It’s been 10 days since I’ve had gluten and I’m not gonna lie to you: it’s been hard. I love – and I mean love – to eat. I went to culinary school, guys. I like my food. So it’s been really tough for me to give up gluten, since it’s in almost everything I like. (Living in NC + going out to eat gluten-free = no fried pickles. What’s the point of living in NC if you can’t eat fried pickles??) And don’t even get me started on giving up beer. It’s pumpkin beer season, you guys. WORST. TIMING. EVER.
Anyway, over the last few days, I’ve had a number of people bring an article to my attention that claims science has proven that gluten sensitivity is a myth. *It still acknowledges that Celiac Disease is a real illness, but claims that varying levels of sensitivity to gluten is not really a thing, just psychological. I don’t know what to think. I haven’t dug into the issue yet to examine the sources and whether or not they’re legit, and honestly I don’t really want to right now. I hope it’s right so that I can go back to my love affair with gluten (as I’m pretty sure I don’t have Celiac Disease), but I’m not a scientist. What I am is a person with 10 days down in what is supposed to be a 2 week experiment (per doctor’s orders), so I’m holding out for the end.
Regardless of whether or not I return to eating gluten, this experience has been humbling. As someone who has worked in restaurants for years, I know how annoying gluten-free requests can be to servers and cooks. There are a lot of people who would run to the kitchen and roll their eyes when someone asked for a dish to be made gluten-free (and while I can’t say I was one of them because my grandmother had Celiac Disease, I certainly wasn’t so kind about some peoples’ allergies.)
Last night, going out with co-workers, I was that customer. I had to pull the waitress aside and ask her, apologetically, if the caesar dressing was gluten-free. She was very kind and went to ask the kitchen. No big deal, right? But, I felt bad. I know what it’s like to go into the kitchen and ask the line if there’s gluten in a sauce. I know how shitty they can be about it. I know it isn’t fun. She comes back and tells me that when she first asked, the kitchen said, “Probably.” She says she made them check.
I was relieved– both to know that they actually checked and to get to eat a caesar salad (sans croutons, of course), one of the few gluten-free things I enjoy and can find at most restaurants. But I couldn’t help but worry a little bit that they hadn’t checked, that they’d been careless, that the last 9 days I had spent pouring over ingredient labels would go to waste and my experiment would be ruined. I was so worried about it that it was hard to actually enjoy my meal. Now I know what it feels like to be on both sides of that coin.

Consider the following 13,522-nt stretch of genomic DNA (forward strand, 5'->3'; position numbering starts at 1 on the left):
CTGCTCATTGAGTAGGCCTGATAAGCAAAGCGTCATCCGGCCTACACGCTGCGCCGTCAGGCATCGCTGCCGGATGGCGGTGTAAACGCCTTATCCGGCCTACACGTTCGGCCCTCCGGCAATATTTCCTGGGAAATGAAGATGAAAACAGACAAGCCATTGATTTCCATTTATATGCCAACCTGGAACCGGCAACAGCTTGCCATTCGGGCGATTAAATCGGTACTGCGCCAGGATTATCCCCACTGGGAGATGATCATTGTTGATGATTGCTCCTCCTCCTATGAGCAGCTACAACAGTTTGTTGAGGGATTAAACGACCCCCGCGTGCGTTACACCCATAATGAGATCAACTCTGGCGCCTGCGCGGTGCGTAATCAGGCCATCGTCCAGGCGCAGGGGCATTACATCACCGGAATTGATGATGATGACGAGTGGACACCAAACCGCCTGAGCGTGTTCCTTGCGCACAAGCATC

Look– I don’t know if gluten sensitivity exists. I don’t know if it’s a fad diet that spread like wildfire over the last decade or if it’s a real problem. What I do know is that I’ve had undiagnosed digestive problems for the last 10 years and they’re only getting worse. What I do know is that I love eating delicious food, that I’m social, and that I not only like, but deserve to go out and enjoy myself just as much as the next person, just as much as someone without dietary restrictions. I know that I was embarrassed to ask my server because I didn’t know if she’d be an asshole about it. I know that everyone has their own opinion about gluten-free lifestyles, and almost everyone I’ve talked to thinks their opinion is the right one.
More than anything, what I know is that I just want to feel better. I know that I’m sick and I try to have a good attitude about it, but it’s hard. It sucks, and it’s okay to say that sometimes. I know that this isn’t what my body is supposed to feel like and I know I waited too long to seek treatment because I was ashamed. I know that from now on, I’ll never judge someone for an intolerance or allergy, real or imaginary, because for all I know, they’re just trying to make it through the day without feeling awful. And people deserve that.
Which brings me to pizza… Tonight, I was happy to come home to a night on the couch with my boyfriend and our puppy, kick my feet up, pour a glass of wine, and order a gluten-free pizza from Domino’s. Is it the best pizza I’ve had in my life? No, it’s not. But, it just might be the best thing I’ve eaten all week.